Councilmember Gray stated that it was his understanding that MBI Health Services, the company assuming control of Green Door’s former property, government contracts and operations, had made job offers to more than 90 percent of former Green Door employees and that most had accepted. Bebout explained to Street Sense, however, that while it was his hope that as many people as possible were able to transition to MBI in order to keep the same caseworkers and staff together with their clients — only about half of Green Door’s staff were offered jobs and many refused to accept MBI’s significantly decreased benefits and salaries.

“I wouldn’t be surprised if more organizations like Green Door closed down,” Bebout said, highlighting the continuing stagnation in funding for mental health services. Bebout himself has decided to pursue other opportunities rather than transition to MBI.

Clients’ Rights and The Rise of Community Mental Health Providers

Beginning in the 1950s, especially as the American public became aware of poor conditions in mental institutions, states shifted from central institutions to community-based care. In 1975, the O’Connor v. Donaldson Supreme Court ruling set the tone for many localities to adopt an “immediate danger” baseline — physical harm to oneself and others — for involuntary treatment.

Today, many psychiatrists and advocates such as those at the Treatment Advocacy Center, which is headquartered in Arlington, V.A., fear that America has deinstitutionalized far too quickly without building up enough local community resources.

Lisa Dailey, TAC’s legislative and policy counsel, wrote in an email to Street Sense that while TAC believes that “the laws in D.C. (together with legal interpretation) do allow for more robust use of inpatient and outpatient civil commitment, the practice has lagged behind what the law allows and has led to some situations where very sick people are allowed to languish without treatment.”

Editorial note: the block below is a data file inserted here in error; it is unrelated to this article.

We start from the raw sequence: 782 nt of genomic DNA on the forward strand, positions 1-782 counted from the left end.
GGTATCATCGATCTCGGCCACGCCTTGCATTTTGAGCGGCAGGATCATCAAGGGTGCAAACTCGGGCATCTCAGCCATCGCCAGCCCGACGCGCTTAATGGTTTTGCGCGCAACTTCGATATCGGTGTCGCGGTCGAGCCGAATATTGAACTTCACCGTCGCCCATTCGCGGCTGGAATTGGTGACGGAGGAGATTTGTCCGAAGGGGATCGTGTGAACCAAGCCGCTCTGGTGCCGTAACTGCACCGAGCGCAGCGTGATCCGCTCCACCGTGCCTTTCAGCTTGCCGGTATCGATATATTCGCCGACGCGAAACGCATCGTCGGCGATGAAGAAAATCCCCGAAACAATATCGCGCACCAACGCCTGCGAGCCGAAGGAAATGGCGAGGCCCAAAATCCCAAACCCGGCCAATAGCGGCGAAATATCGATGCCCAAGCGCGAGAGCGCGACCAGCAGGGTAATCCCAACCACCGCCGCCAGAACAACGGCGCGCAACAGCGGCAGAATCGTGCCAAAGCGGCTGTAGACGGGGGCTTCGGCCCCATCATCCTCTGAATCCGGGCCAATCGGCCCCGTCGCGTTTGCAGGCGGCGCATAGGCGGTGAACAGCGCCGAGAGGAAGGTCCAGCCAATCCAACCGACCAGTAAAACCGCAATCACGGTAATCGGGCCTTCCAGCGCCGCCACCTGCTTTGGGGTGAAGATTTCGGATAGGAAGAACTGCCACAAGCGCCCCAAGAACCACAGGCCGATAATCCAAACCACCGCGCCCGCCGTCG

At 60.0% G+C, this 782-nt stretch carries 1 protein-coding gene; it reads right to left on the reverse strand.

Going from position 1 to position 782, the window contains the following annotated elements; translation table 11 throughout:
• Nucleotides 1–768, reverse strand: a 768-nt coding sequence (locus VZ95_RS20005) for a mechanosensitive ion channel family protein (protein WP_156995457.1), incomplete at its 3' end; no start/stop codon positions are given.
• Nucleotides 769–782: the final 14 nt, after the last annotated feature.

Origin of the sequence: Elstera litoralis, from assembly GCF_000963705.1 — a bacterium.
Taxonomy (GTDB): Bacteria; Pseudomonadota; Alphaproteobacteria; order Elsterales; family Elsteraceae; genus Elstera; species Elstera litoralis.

A Legislative or Humanitarian Touch?

Gunther Stern, executive director of Georgetown Ministry Center, sat quietly across the table, contemplating his retirement after decades of helping homeless people in Georgetown  — after years of knowing that, under the District’s current mental health system, some people will never get off of the streets.

These are the people that cannot be helped through the coordinated entry system, according to Gunther. Not with assessments, not with housing placements and not with vouchers. These are the people of the District living with health problems and mental illnesses, the people now cynical and burned out of the system.

Ken Martin went through three separate vulnerability assessments and waited since 2003 for housing, due to a low vulnerability score despite being an elderly man with health problems that include multiple heart attacks and surgeries, spinal stenosis, peripheral neuropathy and torn meniscus. It is painful for Martin to just be on his feet and walking.

Martin only recently received a housing voucher through a dedicated person at the D.C. Office on Aging. “‘Mr. Martin,’ he recalled her saying, ‘you need this voucher. We don’t want you to die out there.’ She thought I was worthy, that I was deserving, that my children needed their father alive, and she wanted to do what she could do to help me.”